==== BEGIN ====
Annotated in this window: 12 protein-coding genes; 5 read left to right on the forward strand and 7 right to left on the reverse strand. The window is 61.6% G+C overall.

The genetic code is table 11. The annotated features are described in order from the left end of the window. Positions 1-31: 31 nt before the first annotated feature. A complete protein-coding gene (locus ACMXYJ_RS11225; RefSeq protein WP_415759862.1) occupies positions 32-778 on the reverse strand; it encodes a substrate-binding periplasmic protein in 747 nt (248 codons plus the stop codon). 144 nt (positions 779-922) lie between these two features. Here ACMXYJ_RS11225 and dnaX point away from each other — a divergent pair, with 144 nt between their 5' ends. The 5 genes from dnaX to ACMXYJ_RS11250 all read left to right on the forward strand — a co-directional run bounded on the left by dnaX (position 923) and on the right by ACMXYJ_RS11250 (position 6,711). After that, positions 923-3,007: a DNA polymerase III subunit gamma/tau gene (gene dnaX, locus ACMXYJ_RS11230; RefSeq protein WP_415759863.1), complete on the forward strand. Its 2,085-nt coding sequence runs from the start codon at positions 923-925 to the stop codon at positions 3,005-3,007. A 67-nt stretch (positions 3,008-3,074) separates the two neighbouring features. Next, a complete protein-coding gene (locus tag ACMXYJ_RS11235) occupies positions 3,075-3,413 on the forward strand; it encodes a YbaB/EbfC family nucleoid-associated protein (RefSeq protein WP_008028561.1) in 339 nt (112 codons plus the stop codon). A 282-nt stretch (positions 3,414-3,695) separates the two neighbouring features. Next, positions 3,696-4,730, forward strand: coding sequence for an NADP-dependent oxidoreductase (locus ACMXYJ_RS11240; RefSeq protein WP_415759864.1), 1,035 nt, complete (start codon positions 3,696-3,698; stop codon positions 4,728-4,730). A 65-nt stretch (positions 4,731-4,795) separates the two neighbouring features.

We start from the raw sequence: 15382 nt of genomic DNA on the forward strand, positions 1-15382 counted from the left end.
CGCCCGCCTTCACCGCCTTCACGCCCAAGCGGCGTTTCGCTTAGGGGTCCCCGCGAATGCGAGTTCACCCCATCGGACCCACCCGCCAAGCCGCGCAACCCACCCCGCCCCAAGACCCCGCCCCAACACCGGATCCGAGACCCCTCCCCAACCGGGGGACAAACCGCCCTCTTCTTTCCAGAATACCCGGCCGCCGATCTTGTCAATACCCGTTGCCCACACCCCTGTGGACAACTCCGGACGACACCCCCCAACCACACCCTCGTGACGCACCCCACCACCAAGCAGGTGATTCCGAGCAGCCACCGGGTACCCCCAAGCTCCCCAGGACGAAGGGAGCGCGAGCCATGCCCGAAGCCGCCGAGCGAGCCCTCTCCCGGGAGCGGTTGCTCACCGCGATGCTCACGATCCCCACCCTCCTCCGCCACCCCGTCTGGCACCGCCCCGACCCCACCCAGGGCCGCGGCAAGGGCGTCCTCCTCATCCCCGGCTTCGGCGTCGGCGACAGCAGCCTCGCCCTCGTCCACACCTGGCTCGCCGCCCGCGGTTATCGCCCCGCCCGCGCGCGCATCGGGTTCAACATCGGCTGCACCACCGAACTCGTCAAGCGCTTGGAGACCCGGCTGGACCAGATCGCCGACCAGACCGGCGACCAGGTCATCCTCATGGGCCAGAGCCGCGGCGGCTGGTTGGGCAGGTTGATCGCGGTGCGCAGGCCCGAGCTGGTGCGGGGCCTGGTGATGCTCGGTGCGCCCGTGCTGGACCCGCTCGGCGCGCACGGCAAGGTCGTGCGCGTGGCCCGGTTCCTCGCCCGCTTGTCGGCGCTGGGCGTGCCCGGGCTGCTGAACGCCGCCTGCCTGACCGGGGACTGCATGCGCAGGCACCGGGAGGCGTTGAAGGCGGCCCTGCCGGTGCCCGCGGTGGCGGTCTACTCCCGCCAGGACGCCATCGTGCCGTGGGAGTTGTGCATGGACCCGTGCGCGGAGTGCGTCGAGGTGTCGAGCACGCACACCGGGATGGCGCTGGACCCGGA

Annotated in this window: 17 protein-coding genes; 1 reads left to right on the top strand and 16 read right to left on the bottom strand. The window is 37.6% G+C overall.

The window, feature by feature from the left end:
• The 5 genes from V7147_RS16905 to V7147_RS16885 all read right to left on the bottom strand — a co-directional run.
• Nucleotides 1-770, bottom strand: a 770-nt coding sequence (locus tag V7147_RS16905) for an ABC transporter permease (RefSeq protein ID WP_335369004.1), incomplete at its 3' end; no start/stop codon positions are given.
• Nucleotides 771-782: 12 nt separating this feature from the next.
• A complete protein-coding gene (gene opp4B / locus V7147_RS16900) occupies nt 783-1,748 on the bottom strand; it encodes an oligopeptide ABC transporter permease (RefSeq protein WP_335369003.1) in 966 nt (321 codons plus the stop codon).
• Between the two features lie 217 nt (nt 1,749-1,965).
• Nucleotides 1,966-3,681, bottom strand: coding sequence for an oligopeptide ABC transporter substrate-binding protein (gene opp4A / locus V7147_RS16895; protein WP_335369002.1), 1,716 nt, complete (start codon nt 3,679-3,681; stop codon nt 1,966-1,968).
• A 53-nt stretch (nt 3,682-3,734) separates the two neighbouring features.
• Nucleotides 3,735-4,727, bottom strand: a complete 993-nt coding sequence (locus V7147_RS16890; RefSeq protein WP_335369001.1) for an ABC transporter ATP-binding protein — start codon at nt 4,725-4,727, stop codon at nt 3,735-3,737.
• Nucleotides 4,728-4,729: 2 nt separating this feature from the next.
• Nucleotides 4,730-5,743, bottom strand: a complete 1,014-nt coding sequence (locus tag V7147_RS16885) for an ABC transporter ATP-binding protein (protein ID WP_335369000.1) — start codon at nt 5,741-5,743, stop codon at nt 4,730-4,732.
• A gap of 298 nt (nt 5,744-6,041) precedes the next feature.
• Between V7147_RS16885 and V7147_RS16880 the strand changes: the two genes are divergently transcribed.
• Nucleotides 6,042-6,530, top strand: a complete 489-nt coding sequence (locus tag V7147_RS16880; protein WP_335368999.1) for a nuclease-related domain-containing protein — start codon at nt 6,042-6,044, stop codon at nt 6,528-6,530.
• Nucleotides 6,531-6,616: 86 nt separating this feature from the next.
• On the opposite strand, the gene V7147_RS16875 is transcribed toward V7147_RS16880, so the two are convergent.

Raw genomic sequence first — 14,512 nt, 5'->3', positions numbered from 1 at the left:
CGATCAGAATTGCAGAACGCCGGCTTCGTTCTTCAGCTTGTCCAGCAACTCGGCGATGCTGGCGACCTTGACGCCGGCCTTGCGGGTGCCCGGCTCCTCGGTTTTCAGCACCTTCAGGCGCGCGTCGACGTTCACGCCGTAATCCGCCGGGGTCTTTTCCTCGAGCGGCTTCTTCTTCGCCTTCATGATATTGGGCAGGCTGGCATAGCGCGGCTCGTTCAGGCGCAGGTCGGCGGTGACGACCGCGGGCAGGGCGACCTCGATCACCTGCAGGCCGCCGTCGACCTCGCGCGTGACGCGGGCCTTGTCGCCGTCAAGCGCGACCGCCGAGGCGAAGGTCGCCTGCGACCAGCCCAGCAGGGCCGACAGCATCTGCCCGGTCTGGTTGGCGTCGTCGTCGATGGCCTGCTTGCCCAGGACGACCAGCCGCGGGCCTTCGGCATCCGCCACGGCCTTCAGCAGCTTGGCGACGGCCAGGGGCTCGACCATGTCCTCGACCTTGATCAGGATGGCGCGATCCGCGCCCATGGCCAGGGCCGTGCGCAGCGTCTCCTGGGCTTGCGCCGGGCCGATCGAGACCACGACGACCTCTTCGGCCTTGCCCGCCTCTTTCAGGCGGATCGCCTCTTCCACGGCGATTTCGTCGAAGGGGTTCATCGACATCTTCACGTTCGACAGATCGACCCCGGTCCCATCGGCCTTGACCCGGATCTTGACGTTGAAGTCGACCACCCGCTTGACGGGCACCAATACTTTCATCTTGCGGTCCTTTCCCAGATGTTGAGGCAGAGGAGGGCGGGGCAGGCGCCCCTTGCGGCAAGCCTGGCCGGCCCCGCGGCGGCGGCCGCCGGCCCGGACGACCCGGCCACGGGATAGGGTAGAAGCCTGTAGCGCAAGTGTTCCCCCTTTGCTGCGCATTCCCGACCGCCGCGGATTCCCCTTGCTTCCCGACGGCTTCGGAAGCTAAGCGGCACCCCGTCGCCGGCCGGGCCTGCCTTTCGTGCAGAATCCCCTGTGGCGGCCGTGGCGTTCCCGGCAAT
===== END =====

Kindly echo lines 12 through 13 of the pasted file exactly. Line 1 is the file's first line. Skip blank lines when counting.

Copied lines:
• Nucleotides 1,966-3,681, bottom strand: coding sequence for an oligopeptide ABC transporter substrate-binding protein (gene opp4A / locus V7147_RS16895; protein WP_335369002.1), 1,716 nt, complete (start codon nt 3,679-3,681; stop codon nt 1,966-1,968).
• A 53-nt stretch (nt 3,682-3,734) separates the two neighbouring features.